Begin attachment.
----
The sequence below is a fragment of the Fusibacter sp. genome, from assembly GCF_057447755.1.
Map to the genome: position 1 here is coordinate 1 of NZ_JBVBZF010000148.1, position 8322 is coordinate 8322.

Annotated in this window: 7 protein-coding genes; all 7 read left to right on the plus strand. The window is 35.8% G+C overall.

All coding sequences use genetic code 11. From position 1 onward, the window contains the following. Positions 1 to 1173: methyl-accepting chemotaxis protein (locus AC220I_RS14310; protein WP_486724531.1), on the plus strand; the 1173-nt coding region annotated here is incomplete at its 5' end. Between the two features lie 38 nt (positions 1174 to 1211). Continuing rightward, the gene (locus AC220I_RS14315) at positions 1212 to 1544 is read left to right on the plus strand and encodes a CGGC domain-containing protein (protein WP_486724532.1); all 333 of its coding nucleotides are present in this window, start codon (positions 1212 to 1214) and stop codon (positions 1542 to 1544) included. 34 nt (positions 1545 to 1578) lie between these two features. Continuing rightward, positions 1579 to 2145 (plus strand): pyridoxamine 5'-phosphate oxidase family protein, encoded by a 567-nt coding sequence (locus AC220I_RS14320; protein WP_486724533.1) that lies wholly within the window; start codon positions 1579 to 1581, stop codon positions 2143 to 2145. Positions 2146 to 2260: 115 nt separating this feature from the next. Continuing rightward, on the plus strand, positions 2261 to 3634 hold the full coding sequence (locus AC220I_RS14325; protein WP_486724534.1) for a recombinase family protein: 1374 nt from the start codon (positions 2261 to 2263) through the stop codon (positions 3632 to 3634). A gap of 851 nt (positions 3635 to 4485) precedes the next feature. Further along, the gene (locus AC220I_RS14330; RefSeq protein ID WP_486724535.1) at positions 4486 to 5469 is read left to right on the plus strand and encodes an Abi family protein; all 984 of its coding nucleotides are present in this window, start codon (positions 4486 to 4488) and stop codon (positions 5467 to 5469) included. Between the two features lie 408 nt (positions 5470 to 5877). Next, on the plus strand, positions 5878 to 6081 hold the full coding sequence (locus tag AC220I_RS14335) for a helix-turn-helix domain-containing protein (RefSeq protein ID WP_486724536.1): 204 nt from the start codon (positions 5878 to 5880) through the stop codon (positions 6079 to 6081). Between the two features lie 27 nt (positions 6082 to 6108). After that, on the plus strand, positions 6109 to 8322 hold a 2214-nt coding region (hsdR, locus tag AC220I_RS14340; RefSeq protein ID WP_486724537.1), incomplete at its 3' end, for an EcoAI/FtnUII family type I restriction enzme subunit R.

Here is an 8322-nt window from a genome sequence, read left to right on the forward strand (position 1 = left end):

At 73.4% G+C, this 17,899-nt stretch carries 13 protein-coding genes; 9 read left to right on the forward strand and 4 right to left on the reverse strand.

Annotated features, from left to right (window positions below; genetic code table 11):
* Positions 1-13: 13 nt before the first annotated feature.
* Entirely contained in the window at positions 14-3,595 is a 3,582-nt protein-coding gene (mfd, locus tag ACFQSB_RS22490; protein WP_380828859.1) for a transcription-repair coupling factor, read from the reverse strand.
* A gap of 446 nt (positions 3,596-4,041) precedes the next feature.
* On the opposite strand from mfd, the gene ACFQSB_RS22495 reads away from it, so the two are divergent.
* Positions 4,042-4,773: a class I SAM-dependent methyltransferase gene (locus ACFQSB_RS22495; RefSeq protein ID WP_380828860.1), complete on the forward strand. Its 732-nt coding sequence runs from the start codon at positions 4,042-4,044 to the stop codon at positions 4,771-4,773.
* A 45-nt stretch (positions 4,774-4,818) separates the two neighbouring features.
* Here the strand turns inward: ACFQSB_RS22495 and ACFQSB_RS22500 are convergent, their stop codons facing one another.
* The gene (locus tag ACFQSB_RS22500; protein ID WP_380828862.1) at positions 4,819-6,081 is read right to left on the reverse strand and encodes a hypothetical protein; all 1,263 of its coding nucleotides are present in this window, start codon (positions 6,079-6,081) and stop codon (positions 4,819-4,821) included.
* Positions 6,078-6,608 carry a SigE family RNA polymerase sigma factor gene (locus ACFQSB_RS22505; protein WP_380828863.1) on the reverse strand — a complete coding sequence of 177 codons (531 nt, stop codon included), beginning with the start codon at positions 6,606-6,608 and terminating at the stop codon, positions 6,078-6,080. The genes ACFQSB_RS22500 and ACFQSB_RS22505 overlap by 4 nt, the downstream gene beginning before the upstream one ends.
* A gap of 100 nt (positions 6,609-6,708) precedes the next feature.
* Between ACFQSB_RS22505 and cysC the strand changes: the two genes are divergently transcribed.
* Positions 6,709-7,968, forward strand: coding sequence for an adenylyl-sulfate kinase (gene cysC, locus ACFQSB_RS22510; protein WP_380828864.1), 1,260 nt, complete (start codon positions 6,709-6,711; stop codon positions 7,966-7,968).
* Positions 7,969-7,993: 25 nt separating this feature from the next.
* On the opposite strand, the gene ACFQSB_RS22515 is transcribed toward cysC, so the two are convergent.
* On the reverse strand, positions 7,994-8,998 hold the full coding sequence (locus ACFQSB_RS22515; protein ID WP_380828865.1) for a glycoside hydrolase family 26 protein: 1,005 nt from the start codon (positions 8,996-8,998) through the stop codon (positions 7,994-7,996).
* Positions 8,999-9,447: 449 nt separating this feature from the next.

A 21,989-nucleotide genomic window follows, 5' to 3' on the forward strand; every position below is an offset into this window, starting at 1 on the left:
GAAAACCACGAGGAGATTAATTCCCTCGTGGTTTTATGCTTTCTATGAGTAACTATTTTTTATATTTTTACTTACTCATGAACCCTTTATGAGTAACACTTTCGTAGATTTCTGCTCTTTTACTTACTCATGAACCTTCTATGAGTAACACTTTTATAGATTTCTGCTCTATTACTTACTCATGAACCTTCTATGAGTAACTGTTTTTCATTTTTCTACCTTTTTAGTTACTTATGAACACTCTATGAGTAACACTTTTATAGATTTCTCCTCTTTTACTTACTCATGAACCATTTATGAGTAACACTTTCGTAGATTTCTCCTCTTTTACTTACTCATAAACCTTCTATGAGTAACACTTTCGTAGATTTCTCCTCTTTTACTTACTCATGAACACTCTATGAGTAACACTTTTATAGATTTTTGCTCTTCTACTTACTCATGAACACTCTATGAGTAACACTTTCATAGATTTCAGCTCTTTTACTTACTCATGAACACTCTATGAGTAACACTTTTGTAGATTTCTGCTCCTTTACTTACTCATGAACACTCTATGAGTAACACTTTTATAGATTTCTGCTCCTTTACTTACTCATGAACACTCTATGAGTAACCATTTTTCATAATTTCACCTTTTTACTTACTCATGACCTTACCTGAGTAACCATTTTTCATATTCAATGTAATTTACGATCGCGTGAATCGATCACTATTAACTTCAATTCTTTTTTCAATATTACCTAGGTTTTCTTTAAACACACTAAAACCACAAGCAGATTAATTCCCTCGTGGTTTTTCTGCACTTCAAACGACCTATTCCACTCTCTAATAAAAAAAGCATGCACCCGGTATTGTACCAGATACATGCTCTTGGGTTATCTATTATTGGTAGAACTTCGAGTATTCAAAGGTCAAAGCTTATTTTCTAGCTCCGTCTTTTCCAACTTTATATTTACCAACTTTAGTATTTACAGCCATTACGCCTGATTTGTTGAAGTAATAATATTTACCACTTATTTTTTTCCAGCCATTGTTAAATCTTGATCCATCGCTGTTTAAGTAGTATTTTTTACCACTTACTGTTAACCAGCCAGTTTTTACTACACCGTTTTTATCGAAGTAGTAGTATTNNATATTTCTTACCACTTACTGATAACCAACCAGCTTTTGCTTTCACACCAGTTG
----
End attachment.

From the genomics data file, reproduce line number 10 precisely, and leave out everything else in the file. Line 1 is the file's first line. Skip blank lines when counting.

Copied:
* A gap of 446 nt (positions 3,596-4,041) precedes the next feature.